Searching Archival Collections

Once an archival collection or journal or other published source has been identified as possibly containing Jane Addams documents, an entry for that archive/collection will be created in Basecamp. In some cases we will have detailed information from the finding aid, other times we may not know the names of collections until we get to the archive.

Before You Go

Once you have been assigned to a search, contact the archive in advance to let them know that you are coming and what you are interested in. Sometimes collections are stored off-site and need to be retrieved, or the archive is going to be closed or extremely busy. It is always good to let them know in advance.

If the finding aids are available online, study them before you go, identify the most likely boxes and folders, and make a list.

At the Archive

Talk to the archivist, look at their finding aids and guides to determine which collections are likely to have materials.

Be careful to check any "new" collections against the list on the digital archive, many of the major collections were already searched and the documents were included in the microfilm. Unless there is some reason to think that documents were missed in the initial search, you should not have to re-check that collection. Give it another look if:

  • Additions were made to the collection after 1985. Check the finding aid or ask the archivist.
  • The collection was processed between 1985 and now. If the original search was done on an unprocessed collection, we should do a spot check to make sure that everything was found.

Searching a Collection

If there is a finding aid, go over the whole thing carefully, looking for the best boxes and folders to search.

  • It is helpful to know something about Addams' relations with the subject of the archival collection. Look at our microfilm to figure out when correspondence between the two began, or when an organization worked with Addams or Hull-House.
  • In collections organized by date (ex. Correspondence, Jan.-June 1901) you may need to search a lot of folders for Addams or Hull-House in order to be sure of finding everything.
  • In collections organized by name, it can be easier to locate the specific documents we need (ex. Correspondence, A-Addams, 1901-1905 or Addams, Jane, 1901-1915)
  • Don't forget to check folders on organizations — Hull-House, the Women's International League for Peace and Freedom, and others. Often the letterhead is used to determine whether a letter by Addams written on WILPF stationary goes with "A" or with "W."
  • If material is organized by Subject, be expansive and look in any that make sense. Social work, Education, Peace, Settlements, etc.

What are You Looking for?

Primarily we are looking for correspondence and writings.

  • Any letter written to Jane Addams.
  • Any letter written by Jane Addams.
  • Any letter written on behalf of Jane Addams (a secretary, someone who starts, "I am sending you this as Miss Addams is out of town…", etc.)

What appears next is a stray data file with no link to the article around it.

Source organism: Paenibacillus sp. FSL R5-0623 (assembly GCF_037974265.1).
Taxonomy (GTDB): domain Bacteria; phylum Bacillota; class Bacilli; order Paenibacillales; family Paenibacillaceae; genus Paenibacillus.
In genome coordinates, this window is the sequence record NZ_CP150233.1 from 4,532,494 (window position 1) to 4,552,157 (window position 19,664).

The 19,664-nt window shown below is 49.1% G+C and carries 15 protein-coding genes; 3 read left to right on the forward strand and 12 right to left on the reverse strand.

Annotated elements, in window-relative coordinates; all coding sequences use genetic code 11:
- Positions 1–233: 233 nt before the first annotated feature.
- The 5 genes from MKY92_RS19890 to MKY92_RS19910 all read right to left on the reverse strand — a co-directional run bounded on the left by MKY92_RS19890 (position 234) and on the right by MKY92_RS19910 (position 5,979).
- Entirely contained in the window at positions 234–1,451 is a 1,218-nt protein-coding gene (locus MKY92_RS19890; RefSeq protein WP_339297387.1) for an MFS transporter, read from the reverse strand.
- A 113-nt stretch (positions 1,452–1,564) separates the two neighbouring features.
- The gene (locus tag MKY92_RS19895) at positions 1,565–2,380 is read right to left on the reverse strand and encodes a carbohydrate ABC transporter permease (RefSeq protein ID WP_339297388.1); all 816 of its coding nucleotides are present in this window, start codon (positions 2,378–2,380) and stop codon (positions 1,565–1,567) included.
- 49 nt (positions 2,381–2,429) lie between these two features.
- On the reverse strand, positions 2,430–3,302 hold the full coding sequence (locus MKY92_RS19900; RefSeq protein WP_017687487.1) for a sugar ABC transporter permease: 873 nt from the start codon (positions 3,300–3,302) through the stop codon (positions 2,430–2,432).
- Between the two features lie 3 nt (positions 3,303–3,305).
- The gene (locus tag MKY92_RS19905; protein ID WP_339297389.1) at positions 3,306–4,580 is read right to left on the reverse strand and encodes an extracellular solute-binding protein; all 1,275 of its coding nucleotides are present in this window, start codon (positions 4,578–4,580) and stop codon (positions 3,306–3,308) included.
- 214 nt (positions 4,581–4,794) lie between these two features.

• Any article, speech, statement, etc. written by Jane Addams.
  • Minutes of meetings that Jane Addams attended.

But we should also gather materials that can be used to help our research:

  • Documents (unpublished) that discuss Jane Addams in some detail.
  • Articles about Jane Addams that we cannot get easy access to elsewhere. Clippings from newspapers that we can get online should not be copied; if needed you can check with the Project to determine whether you should copy a lot of material or just note that it is there and describe it.
  • Posters, flyers, advertisements, itineraries of her travels will help us with chronological questions.

At this point, just note and describe:

  • Organizational material about Hull-House or other Addams organizations.
  • Long works, such as an unpublished biography of Addams.

Keeping Track of What You Found

Many archives ask you to list out any documents that you want copied, often on their own forms. You can just make an extra copy of that form for the Project, or you can fill out one of the project's forms to record what you found. Open this files and "Make a Copy" and rename it for the collection and archive.

Example:

Breasted Papers-UChicago

Journal of Education

If possible (not always in the case of mail searches) indicate the box and folder where you found the originals. Write a short description of the document so that we can identify it from the copy.

Example:

JA to Graham Taylor, 9/14/1931

JA, Effects of Familiarity," 9/5/1906

Note the number of pages. That way we can make sure that we have all of them, and if something is missing later, we can tell whether the page was missing at the archives or (gulp) we lost it.

Note whether you made or ordered a copy. You can describe some materials that we don't want copied on the report, just indicate "N" in the "Copied?" column.

Ordering copies

We have a limited budget for photocopies. While we prefer to get scans of the documents, they can be far more expensive than photocopies (which we can later scan in the office). If you are not sure, let the project know how many copies you need and how much the scans cost versus photocopies, and we'll figure it out. If you can get scans free (some archives let you make them yourselves, or let you take digital photographs) do so, but try to make sure that you get good images before you leave.

Many archives will ask for payment before making the copies. If is is a small amount, you can pay for it and get reimbursed. If it is a larger amount (over $50) ask for an invoice sent to the Project and we will pay for it.

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